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2020 was costliest year in history for oil company bankruptcy filings

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The combined debt of North American Exploration & Production (E&P) and oilfield service companies that filed for Chapter 11 bankruptcy protection last year jumped to $102 billion, surpassing the $100 billion mark for the first time, a Rystad Energy analysis of Haynes and Boone data shows. While the number of filings was lower than in the 2016 downturn, the average debt of the 108 companies that filed for Chapter 11 was almost twice as high at a record $940 million.

Last year was arguably the most devastating year in history for the North American oil and gas industry, Rystad Energy said. Even so, the consultancy group’s analysis concluded that 2020’s round of Chapter 11 filings fast-tracked an overdue reduction in the number of market participants by removing troubled companies and allowing their healthier competitors to remain in the playing field.

A recovery in WTI prices in the last three months of 2020 helped slow down the number of Chapter 11 filings. If the current oil price level of almost $53 WTI persists in 2021, Rystad Energy expects the filings count to normalize again and sink to pre-pandemic standards, reaching around 26 E&P cases this year and 22 in 2022, down from 46 filings in 2020 and similar to 2017–2018 levels.

“In essence, nearly all public E&P producers are now positioned to navigate 2021 without significant bankruptcy risks. Nevertheless, regardless of the upcycle, we should keep in mind that a certain number of Chapter 11 E&P cases is normal and should be viewed as an integral part of the oil and gas business,“ says Artem Abramov, Head of Shale Research at Rystad Energy.

Last year’s total Chapter 11 debt for E&P companies fell around $600 million short of the number recorded in 2016, at $56.2 billion vs $56.8 billion. However, the average debt per company reached a record high of $1.2 billion last year, indicating that the average size of the filings increased substantially between 2017 and 2020.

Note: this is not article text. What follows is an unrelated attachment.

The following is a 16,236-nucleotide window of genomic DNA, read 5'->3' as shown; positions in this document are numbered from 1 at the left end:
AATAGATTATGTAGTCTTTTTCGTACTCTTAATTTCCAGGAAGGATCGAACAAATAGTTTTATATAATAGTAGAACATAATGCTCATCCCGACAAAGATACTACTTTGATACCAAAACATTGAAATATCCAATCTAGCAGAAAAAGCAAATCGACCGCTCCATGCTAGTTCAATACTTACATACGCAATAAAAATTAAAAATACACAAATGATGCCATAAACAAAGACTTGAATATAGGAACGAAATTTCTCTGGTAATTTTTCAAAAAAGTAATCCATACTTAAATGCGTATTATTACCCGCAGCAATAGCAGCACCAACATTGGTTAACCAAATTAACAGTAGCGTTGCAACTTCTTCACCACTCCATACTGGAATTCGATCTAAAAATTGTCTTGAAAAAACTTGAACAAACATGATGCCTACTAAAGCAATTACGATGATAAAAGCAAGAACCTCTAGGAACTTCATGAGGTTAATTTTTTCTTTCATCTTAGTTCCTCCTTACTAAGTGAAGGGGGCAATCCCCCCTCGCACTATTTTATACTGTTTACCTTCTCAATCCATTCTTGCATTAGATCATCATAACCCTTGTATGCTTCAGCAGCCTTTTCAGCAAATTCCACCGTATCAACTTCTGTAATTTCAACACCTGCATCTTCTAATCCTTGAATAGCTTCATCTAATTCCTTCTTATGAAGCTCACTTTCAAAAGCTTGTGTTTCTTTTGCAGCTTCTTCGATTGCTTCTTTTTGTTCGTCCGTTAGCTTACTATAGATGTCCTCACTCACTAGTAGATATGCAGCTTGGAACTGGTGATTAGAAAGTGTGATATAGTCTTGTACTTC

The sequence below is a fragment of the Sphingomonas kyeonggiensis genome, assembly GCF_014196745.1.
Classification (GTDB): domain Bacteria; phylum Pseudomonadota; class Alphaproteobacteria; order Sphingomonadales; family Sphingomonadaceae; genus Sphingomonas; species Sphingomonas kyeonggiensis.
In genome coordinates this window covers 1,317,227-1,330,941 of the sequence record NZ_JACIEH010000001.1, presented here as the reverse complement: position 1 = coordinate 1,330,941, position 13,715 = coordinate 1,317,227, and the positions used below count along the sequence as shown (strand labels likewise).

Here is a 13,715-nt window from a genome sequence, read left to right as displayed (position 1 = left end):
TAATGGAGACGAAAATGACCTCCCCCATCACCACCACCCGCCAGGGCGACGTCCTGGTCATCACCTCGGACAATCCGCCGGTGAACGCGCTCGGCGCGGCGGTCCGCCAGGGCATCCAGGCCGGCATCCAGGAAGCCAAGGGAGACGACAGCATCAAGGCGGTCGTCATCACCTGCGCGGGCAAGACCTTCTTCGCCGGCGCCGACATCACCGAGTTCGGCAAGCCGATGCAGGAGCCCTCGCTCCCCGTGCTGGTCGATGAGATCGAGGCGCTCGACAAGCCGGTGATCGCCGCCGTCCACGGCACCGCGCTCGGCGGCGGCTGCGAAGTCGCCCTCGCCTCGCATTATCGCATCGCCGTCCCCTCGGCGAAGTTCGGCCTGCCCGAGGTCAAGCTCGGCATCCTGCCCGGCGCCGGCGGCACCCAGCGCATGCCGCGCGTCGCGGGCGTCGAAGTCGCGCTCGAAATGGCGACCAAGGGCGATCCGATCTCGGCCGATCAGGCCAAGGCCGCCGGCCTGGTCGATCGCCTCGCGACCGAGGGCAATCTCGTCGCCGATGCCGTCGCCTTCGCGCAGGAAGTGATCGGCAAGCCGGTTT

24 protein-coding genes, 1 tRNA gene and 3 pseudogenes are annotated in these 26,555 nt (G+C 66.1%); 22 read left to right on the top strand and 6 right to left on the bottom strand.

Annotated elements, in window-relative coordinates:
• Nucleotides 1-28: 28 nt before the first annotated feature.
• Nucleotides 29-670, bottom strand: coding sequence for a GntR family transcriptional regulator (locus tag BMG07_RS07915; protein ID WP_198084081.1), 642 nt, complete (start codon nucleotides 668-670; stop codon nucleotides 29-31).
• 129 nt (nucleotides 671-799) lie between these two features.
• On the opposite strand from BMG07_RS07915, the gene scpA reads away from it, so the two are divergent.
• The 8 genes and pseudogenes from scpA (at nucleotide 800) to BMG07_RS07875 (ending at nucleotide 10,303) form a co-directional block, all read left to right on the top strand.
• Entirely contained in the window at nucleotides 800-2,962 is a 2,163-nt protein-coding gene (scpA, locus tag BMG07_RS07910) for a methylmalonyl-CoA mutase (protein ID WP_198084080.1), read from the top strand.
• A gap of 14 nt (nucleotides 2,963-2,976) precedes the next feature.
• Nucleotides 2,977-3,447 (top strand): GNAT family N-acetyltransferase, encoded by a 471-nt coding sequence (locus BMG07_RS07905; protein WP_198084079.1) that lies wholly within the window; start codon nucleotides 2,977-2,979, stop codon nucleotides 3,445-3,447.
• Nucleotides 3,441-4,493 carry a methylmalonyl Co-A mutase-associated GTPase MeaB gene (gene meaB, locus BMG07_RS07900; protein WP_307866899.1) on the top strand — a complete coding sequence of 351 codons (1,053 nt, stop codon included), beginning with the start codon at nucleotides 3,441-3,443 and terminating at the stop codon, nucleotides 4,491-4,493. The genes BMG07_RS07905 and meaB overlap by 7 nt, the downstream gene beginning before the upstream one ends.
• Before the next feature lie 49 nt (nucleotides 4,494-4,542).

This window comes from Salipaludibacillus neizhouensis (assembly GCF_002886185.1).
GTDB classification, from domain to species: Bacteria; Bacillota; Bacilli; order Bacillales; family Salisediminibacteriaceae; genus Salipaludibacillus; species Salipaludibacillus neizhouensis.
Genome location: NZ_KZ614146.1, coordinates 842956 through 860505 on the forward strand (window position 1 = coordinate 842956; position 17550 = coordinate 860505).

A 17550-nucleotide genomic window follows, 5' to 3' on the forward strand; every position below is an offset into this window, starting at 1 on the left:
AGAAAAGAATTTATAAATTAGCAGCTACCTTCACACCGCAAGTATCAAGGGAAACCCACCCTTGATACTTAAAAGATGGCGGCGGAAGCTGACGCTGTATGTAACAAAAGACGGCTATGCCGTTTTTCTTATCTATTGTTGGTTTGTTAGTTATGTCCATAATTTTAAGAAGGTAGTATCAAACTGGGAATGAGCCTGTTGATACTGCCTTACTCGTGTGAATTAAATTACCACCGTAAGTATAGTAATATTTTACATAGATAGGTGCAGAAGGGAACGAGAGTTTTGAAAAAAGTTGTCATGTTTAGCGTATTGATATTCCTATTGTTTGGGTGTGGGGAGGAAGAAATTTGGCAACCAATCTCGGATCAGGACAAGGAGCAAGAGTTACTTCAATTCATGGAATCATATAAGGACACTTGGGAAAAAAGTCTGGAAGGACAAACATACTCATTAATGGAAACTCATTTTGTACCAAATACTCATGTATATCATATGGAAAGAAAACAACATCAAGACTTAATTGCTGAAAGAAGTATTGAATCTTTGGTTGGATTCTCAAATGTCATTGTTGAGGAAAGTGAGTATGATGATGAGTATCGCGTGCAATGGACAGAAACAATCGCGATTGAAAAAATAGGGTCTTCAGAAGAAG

“A significant part of last year’s E&P Chapter 11 activity was the result of a trend that started in 2019, when we saw a massive change in the standard US E&P business model with reduced availability of capital,” Rystad Energy said. “This contributed to early Chapter 11 filings by companies dealing with a challenging trade-off between shoring up their balance sheet and securing funds for operations.”

The coronavirus pandemic accelerated the transformation of the industry by fast-tracking some Chapter 11 cases that would have happened even without the market downturn and tested the balance sheet strength even of companies that felt relatively secure in early 2020.

On the oilfield services side, Rystad Energy said total Chapter 11 debt in the 62 filings made in 2020 ended up at $45 billion, surpassing by a wide margin the previous record of $35 billion set in 2017. A large contribution to this number came from major offshore drillers, including Diamond, Noble, Valaris and Seadrill Partners.

Noble said in the latter part of last year that the ultra-deepwater drillship Noble Tom Madden has been awarded approximately 6.5 years of additional contract term under the Commercial Enabling Agreement (CEA) with ExxonMobil for work offshore Guyana.

Rystad Energy said onshore-focused service providers and suppliers also contributed significantly – somewhat more in the number of cases than in total debt.

On a positive note, Chapter 11 activity for North American oil and gas players had already calmed down quite a bit in the final three months of last year. The total monthly Chapter 11 debt has remained below $6.2 billion since September 2020, for both OFS and E&Ps combined.

A large number of companies were saved by the improvement in market fundamentals. Rystad Energy said they can feel even more comfortable about their ability to avoid seeking Chapter 11 protection in 2021, as WTI trades above $53 per barrel and activity metrics are trending upwards. The latest major additions to last year’s Chapter 11 activity were filings in early December by Seadrill Partners and Superior Energy Services.

“With WTI at $53, the industry is getting back to a normal operations mode. It is also important to keep in mind that the companies with the weakest balance sheets have already filed for bankruptcy. If anything, improved market fundamentals will accelerate the restructuring process that started in 2020 and some E&Ps might return to business faster in 2021,” Abramov concludes.

The average debt size of the E&P companies projected to file for bankruptcy protection in 2021–2022 will be dramatically lower than the average seen in 2020. Rystad Energy said total debt behind Chapter 11 E&P filings is therefore expected to fall from $56 billion in 2020 to $10 billion–$13 billion per year in 2021–2022 – clear evidence that the industry is benefiting from an upcycle in the market.

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